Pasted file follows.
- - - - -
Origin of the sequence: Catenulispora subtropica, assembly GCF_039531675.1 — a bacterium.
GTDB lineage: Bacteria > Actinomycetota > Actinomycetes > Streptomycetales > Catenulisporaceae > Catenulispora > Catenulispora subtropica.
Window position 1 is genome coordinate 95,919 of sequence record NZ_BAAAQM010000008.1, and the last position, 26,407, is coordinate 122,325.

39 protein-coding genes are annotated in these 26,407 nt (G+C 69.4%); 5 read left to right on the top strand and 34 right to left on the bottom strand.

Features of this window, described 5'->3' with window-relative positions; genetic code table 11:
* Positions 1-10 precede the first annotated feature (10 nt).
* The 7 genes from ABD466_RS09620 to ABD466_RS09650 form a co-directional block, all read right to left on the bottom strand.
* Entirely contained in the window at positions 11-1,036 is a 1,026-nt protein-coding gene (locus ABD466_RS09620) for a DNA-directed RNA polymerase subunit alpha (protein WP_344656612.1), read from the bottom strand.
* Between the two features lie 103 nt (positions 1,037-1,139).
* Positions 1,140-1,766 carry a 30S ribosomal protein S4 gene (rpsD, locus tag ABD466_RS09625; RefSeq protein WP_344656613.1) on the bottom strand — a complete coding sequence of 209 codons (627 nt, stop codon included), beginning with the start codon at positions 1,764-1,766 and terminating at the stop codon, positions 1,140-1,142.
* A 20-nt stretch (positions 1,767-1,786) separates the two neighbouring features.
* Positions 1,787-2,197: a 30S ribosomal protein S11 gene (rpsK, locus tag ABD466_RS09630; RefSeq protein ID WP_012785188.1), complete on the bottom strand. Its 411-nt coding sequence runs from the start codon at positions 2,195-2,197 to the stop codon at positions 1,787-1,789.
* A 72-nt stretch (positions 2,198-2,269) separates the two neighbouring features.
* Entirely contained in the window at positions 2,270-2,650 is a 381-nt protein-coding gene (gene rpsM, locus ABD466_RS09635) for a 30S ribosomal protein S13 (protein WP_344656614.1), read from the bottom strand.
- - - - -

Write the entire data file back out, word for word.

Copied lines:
Origin of the sequence: Catenulispora subtropica, assembly GCF_039531675.1 — a bacterium.
GTDB lineage: Bacteria > Actinomycetota > Actinomycetes > Streptomycetales > Catenulisporaceae > Catenulispora > Catenulispora subtropica.
Window position 1 is genome coordinate 95,919 of sequence record NZ_BAAAQM010000008.1, and the last position, 26,407, is coordinate 122,325.

39 protein-coding genes are annotated in these 26,407 nt (G+C 69.4%); 5 read left to right on the top strand and 34 right to left on the bottom strand.

Features of this window, described 5'->3' with window-relative positions; genetic code table 11:
* Positions 1-10 precede the first annotated feature (10 nt).
* The 7 genes from ABD466_RS09620 to ABD466_RS09650 form a co-directional block, all read right to left on the bottom strand.
* Entirely contained in the window at positions 11-1,036 is a 1,026-nt protein-coding gene (locus ABD466_RS09620) for a DNA-directed RNA polymerase subunit alpha (protein WP_344656612.1), read from the bottom strand.
* Between the two features lie 103 nt (positions 1,037-1,139).
* Positions 1,140-1,766 carry a 30S ribosomal protein S4 gene (rpsD, locus tag ABD466_RS09625; RefSeq protein WP_344656613.1) on the bottom strand — a complete coding sequence of 209 codons (627 nt, stop codon included), beginning with the start codon at positions 1,764-1,766 and terminating at the stop codon, positions 1,140-1,142.
* A 20-nt stretch (positions 1,767-1,786) separates the two neighbouring features.
* Positions 1,787-2,197: a 30S ribosomal protein S11 gene (rpsK, locus tag ABD466_RS09630; RefSeq protein ID WP_012785188.1), complete on the bottom strand. Its 411-nt coding sequence runs from the start codon at positions 2,195-2,197 to the stop codon at positions 1,787-1,789.
* A 72-nt stretch (positions 2,198-2,269) separates the two neighbouring features.
* Entirely contained in the window at positions 2,270-2,650 is a 381-nt protein-coding gene (gene rpsM, locus ABD466_RS09635) for a 30S ribosomal protein S13 (protein WP_344656614.1), read from the bottom strand.